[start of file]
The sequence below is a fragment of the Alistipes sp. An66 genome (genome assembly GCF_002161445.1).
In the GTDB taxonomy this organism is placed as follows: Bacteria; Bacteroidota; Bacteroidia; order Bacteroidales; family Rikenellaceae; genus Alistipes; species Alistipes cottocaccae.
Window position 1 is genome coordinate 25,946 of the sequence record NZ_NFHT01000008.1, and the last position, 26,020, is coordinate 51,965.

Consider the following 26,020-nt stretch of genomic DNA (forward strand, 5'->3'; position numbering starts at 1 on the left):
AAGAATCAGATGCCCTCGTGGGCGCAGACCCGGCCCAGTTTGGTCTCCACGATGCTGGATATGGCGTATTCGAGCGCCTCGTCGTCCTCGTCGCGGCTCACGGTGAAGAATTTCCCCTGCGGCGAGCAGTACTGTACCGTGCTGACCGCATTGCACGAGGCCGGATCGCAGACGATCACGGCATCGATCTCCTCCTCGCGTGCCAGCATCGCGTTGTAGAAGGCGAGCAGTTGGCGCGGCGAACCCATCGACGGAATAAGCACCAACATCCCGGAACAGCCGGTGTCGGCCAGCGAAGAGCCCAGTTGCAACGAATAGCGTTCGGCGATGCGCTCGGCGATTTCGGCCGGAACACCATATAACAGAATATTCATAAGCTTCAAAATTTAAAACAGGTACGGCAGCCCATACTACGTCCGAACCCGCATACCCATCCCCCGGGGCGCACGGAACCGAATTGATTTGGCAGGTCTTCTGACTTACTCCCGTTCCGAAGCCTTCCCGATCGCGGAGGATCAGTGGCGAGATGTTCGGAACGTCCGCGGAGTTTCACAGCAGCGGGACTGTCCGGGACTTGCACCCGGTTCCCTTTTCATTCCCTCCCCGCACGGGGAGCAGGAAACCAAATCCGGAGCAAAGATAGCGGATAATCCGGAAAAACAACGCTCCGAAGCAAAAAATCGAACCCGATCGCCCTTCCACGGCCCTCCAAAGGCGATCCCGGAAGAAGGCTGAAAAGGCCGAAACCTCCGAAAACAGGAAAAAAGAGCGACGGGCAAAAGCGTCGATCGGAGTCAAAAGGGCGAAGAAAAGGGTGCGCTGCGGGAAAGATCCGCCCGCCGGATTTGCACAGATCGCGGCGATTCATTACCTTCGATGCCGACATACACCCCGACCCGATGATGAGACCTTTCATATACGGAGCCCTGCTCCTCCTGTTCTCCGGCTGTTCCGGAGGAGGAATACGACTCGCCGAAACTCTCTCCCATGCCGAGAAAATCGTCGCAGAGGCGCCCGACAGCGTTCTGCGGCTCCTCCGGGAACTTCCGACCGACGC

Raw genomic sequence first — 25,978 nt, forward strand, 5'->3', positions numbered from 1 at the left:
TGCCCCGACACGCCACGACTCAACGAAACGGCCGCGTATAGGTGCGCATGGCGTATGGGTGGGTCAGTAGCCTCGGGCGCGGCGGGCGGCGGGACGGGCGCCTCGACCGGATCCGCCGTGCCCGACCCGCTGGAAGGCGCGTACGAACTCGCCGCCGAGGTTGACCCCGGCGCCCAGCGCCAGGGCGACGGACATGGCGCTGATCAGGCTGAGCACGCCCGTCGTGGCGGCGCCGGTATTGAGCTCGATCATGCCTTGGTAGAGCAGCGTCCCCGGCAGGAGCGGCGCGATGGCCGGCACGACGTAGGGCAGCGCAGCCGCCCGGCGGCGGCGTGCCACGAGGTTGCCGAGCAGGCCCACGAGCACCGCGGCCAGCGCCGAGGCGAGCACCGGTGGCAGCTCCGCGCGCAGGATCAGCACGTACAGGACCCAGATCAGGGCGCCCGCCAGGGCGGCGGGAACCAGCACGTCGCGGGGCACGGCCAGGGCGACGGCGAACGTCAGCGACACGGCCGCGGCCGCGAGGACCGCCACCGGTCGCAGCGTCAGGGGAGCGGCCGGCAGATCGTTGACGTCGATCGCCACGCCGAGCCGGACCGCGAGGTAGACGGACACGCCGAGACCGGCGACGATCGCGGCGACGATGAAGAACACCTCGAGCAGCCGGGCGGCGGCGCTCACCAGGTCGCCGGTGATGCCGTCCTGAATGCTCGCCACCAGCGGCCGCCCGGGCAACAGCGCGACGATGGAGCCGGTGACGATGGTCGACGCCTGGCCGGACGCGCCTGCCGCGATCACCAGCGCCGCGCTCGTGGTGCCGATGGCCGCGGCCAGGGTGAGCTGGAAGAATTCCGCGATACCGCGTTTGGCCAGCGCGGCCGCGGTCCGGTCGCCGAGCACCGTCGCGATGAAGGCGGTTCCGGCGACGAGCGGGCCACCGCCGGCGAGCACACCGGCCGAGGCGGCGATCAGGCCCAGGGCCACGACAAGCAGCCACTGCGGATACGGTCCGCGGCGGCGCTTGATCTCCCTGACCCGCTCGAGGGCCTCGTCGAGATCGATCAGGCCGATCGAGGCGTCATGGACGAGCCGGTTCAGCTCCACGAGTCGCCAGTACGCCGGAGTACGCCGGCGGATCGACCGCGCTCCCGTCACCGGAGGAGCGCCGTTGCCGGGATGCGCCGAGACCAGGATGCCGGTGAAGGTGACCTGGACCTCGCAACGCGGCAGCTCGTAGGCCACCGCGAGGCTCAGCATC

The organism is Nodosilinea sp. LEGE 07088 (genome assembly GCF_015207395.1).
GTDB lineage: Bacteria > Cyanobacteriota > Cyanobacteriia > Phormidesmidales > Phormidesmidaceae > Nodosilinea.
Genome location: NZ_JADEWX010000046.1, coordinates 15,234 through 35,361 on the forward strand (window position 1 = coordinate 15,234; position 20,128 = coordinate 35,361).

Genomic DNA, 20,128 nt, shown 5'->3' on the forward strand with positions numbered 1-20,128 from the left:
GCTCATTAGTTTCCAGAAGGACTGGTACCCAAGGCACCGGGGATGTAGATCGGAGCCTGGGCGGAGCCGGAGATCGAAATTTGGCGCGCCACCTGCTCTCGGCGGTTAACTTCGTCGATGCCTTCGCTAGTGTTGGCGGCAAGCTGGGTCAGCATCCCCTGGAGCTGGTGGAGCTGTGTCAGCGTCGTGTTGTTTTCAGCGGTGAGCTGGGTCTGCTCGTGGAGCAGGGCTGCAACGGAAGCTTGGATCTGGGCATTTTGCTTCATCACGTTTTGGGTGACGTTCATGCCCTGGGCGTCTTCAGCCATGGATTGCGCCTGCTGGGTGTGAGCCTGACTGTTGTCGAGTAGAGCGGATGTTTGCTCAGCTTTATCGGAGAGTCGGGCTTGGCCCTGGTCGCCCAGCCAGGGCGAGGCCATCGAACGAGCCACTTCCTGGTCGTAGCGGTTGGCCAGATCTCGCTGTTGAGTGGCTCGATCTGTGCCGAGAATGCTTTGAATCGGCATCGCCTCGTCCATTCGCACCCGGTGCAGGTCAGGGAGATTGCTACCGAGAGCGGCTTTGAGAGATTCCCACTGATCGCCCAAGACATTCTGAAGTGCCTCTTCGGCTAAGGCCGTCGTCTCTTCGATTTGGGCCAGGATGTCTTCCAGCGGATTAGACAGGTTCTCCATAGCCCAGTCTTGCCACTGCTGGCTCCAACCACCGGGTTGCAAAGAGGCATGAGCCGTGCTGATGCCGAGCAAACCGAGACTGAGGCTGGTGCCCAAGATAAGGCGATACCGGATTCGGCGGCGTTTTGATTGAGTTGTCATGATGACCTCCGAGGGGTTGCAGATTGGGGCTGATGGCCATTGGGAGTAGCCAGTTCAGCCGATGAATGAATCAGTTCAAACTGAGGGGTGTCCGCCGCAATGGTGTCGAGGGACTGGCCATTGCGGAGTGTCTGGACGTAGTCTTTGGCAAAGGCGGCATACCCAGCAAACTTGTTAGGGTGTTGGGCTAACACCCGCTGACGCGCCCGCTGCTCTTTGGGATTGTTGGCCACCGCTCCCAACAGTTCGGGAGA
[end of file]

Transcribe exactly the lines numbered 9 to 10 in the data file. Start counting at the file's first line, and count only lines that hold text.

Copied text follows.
GTDB lineage: Bacteria > Cyanobacteriota > Cyanobacteriia > Phormidesmidales > Phormidesmidaceae > Nodosilinea.
Genome location: NZ_JADEWX010000046.1, coordinates 15,234 through 35,361 on the forward strand (window position 1 = coordinate 15,234; position 20,128 = coordinate 35,361).